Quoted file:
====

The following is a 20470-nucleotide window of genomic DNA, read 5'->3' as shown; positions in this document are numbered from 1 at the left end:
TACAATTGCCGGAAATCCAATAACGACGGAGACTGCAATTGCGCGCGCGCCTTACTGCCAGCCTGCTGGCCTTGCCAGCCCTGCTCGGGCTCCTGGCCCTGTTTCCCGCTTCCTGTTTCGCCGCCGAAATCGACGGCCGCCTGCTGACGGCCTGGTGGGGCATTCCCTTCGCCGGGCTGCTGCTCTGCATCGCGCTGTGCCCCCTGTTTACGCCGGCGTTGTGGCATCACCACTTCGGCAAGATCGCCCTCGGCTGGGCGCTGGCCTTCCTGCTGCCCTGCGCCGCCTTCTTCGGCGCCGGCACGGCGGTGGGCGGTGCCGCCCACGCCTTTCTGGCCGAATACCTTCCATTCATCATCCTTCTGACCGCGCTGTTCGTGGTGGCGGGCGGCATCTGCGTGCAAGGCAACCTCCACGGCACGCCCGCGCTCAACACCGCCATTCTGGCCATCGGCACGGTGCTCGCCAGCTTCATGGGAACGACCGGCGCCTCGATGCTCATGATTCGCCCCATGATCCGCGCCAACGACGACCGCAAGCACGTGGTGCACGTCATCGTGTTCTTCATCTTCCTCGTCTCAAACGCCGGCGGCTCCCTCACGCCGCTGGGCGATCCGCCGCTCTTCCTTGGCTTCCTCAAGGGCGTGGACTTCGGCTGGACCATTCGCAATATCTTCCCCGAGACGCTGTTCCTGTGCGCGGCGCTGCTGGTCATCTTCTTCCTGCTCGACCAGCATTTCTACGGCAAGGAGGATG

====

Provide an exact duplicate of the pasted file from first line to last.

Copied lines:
The following is a 20470-nucleotide window of genomic DNA, read 5'->3' as shown; positions in this document are numbered from 1 at the left end:
TACAATTGCCGGAAATCCAATAACGACGGAGACTGCAATTGCGCGCGCGCCTTACTGCCAGCCTGCTGGCCTTGCCAGCCCTGCTCGGGCTCCTGGCCCTGTTTCCCGCTTCCTGTTTCGCCGCCGAAATCGACGGCCGCCTGCTGACGGCCTGGTGGGGCATTCCCTTCGCCGGGCTGCTGCTCTGCATCGCGCTGTGCCCCCTGTTTACGCCGGCGTTGTGGCATCACCACTTCGGCAAGATCGCCCTCGGCTGGGCGCTGGCCTTCCTGCTGCCCTGCGCCGCCTTCTTCGGCGCCGGCACGGCGGTGGGCGGTGCCGCCCACGCCTTTCTGGCCGAATACCTTCCATTCATCATCCTTCTGACCGCGCTGTTCGTGGTGGCGGGCGGCATCTGCGTGCAAGGCAACCTCCACGGCACGCCCGCGCTCAACACCGCCATTCTGGCCATCGGCACGGTGCTCGCCAGCTTCATGGGAACGACCGGCGCCTCGATGCTCATGATTCGCCCCATGATCCGCGCCAACGACGACCGCAAGCACGTGGTGCACGTCATCGTGTTCTTCATCTTCCTCGTCTCAAACGCCGGCGGCTCCCTCACGCCGCTGGGCGATCCGCCGCTCTTCCTTGGCTTCCTCAAGGGCGTGGACTTCGGCTGGACCATTCGCAATATCTTCCCCGAGACGCTGTTCCTGTGCGCGGCGCTGCTGGTCATCTTCTTCCTGCTCGACCAGCATTTCTACGGCAAGGAGGATG